What is Pain and Suffering?
Pain and suffering can be part of the financial settlements for personal injury claims. There are a few different categories of “pain and suffering.” If you are experiencing any kind of physical or mental pain after an accident, you should immediately speak to a lawyer who will help you define the problem to make the right kind of claim.
“Pain and suffering” typically means the physical pain caused by the accident and the subsequent healing process. If you fall and break your leg, there is an assumed level of pain for a defined period of time. For that limited period of time, you might be eligible for financial compensation.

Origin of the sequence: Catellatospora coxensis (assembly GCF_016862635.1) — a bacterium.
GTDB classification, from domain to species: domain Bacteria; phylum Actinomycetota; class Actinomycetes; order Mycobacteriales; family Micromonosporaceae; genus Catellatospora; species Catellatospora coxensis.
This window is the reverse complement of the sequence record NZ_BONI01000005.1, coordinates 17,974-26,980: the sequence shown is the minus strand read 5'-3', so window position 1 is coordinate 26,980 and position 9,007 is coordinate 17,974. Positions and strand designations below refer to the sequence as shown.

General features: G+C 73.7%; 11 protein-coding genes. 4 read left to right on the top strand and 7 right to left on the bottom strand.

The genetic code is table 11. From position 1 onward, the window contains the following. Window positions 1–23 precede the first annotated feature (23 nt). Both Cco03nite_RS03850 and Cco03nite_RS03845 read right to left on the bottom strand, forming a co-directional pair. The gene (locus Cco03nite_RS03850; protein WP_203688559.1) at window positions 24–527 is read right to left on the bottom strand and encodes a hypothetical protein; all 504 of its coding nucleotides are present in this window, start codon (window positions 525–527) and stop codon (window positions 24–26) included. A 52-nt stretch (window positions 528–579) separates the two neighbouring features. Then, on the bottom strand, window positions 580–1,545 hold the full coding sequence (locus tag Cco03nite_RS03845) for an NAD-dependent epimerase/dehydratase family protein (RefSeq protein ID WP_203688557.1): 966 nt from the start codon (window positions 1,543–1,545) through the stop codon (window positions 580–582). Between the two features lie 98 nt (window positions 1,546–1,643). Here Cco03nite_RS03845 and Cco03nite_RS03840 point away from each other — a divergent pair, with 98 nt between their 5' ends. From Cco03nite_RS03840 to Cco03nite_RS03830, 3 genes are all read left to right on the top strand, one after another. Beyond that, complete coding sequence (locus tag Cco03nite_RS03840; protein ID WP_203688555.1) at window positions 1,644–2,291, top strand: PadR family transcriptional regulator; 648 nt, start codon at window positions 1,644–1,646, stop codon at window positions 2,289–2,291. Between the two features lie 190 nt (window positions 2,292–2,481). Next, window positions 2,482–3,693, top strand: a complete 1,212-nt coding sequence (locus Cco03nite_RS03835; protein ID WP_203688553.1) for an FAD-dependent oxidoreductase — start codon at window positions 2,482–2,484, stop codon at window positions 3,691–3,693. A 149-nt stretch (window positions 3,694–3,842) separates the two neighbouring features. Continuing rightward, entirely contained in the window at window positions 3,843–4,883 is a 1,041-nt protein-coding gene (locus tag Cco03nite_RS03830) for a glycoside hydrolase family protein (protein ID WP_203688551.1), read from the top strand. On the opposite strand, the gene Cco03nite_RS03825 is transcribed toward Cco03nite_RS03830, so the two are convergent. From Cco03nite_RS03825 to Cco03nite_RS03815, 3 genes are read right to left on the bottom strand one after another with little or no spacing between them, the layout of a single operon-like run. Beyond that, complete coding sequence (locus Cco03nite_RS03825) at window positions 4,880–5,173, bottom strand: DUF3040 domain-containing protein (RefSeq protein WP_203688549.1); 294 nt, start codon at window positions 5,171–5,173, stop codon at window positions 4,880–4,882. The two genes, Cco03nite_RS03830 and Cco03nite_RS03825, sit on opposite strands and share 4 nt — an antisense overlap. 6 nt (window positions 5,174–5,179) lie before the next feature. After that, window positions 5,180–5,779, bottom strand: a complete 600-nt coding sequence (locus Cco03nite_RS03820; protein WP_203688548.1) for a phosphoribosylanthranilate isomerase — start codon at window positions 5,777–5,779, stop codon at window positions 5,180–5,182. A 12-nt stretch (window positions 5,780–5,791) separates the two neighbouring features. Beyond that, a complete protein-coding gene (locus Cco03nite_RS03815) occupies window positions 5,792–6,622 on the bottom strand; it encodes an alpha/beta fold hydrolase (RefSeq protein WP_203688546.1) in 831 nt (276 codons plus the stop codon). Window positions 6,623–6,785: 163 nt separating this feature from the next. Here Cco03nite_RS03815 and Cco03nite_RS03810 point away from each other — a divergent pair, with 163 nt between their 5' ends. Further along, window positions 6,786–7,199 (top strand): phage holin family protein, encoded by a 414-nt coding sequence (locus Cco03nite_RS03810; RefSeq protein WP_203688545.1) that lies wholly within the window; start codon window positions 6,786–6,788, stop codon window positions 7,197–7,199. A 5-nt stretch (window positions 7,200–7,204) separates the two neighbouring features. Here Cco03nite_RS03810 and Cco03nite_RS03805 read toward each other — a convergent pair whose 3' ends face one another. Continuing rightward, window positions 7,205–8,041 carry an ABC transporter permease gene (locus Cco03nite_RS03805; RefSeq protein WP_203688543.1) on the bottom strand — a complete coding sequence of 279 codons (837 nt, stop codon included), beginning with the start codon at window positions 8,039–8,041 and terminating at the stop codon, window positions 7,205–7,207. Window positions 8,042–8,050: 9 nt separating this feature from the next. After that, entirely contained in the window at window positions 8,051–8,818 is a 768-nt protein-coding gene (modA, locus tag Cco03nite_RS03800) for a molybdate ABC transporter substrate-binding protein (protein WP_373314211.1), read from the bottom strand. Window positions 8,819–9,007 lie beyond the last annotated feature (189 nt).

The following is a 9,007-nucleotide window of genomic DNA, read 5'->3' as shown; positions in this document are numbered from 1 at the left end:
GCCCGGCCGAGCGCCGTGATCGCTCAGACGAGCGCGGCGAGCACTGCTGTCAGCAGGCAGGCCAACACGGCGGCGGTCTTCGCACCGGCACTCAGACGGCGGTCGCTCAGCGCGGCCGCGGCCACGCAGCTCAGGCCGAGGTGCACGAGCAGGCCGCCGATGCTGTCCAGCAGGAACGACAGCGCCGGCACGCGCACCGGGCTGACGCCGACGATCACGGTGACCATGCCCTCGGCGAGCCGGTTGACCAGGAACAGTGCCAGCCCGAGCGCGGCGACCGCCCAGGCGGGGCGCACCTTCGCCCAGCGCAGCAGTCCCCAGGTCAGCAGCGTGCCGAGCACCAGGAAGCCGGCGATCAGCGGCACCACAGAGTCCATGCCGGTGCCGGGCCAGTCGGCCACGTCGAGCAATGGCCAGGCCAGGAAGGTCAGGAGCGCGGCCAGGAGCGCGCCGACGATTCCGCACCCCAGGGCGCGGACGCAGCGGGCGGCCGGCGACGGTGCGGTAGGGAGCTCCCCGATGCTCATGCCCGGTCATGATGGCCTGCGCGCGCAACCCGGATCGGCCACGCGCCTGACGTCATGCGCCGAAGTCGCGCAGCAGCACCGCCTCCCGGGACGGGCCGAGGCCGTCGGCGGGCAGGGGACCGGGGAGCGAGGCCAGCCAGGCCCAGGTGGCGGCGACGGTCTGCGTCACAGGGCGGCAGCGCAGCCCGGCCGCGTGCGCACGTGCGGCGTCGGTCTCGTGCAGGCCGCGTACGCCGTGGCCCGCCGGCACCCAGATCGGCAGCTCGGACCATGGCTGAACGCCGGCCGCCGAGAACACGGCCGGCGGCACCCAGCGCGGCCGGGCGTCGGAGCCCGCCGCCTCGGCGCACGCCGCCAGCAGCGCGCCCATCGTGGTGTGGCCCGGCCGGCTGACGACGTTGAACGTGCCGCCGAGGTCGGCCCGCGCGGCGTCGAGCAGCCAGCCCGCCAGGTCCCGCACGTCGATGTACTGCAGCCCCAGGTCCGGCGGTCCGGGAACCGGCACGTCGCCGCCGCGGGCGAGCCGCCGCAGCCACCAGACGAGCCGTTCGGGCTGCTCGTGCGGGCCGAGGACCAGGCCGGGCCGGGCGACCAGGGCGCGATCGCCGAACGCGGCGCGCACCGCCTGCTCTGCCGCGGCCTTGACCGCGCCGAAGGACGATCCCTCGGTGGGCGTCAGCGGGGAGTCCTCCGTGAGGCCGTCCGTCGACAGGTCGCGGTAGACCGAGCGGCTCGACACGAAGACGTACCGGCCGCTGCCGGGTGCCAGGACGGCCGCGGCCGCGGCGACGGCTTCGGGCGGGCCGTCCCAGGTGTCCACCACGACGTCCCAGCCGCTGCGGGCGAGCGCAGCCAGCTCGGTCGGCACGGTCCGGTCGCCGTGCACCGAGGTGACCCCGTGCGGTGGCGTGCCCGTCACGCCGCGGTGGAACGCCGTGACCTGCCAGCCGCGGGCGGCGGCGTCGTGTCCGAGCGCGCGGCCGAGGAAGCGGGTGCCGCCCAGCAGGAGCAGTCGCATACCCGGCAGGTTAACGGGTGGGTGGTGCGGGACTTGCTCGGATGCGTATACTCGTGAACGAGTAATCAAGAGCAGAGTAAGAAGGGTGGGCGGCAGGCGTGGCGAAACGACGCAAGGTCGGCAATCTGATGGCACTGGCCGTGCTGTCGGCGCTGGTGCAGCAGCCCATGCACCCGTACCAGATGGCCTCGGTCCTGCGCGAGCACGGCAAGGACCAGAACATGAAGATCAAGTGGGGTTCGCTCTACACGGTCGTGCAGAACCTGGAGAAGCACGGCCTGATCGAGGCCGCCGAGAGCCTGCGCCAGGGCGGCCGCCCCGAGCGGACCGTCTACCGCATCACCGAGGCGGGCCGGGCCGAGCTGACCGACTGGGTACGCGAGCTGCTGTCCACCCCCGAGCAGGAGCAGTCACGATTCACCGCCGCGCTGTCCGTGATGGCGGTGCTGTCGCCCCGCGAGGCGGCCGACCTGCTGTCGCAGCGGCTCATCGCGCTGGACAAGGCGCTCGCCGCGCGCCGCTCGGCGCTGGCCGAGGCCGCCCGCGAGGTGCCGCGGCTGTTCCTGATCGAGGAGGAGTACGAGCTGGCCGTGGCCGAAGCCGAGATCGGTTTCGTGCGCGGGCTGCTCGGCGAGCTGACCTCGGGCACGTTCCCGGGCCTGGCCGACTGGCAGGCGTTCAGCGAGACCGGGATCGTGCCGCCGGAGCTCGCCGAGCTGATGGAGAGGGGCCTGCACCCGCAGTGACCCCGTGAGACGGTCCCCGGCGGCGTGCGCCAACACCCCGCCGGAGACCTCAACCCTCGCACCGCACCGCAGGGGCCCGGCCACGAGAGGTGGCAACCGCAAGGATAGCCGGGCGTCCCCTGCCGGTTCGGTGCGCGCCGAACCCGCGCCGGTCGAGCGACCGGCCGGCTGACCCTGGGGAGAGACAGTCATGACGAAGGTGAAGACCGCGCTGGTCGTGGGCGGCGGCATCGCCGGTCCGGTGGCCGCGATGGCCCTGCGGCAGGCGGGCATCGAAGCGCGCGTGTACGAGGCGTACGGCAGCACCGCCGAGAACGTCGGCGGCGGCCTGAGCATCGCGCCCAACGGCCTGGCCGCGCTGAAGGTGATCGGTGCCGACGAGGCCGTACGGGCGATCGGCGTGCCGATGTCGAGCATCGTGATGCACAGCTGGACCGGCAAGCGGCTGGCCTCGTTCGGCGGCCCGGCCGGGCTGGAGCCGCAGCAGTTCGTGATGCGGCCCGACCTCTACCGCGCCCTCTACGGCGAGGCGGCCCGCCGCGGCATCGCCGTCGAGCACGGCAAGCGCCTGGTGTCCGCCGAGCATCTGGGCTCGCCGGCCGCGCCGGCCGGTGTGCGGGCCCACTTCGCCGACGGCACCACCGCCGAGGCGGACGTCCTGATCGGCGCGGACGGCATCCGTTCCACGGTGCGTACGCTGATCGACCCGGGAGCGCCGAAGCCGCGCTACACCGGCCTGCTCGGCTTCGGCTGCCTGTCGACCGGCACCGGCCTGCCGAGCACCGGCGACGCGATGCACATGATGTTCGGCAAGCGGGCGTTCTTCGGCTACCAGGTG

“Emotional distress” usually means an on-going problem like anxiety, fear, and loss of sleep. This can be included in the pain and suffering claim, or it can be determined to be an additional problem. For example, there is more emotional distress when you are the victim of a hold up compared to being the victim of a fall.
“Loss of enjoyment” is the term to describe the impact of the incident on your day-to-day life. If you broke your leg and it healed well, you don’t have any additional loss of enjoyment beyond the initial pain and suffering. If the break was severe and you can’t run as a hobby anymore, you may be eligible for a loss of enjoyment claim.
“Loss of consortium” is generally a euphemism for “can’t have sex.” However, some states include general family time. This is a claim that will sometimes pay you, the victim, or may pay your spouse or partner.
Each state has specific laws that define each category. If you are suffering, you don’t have to suffer alone. Call an attorney to help you find how the law can ease some of that pain.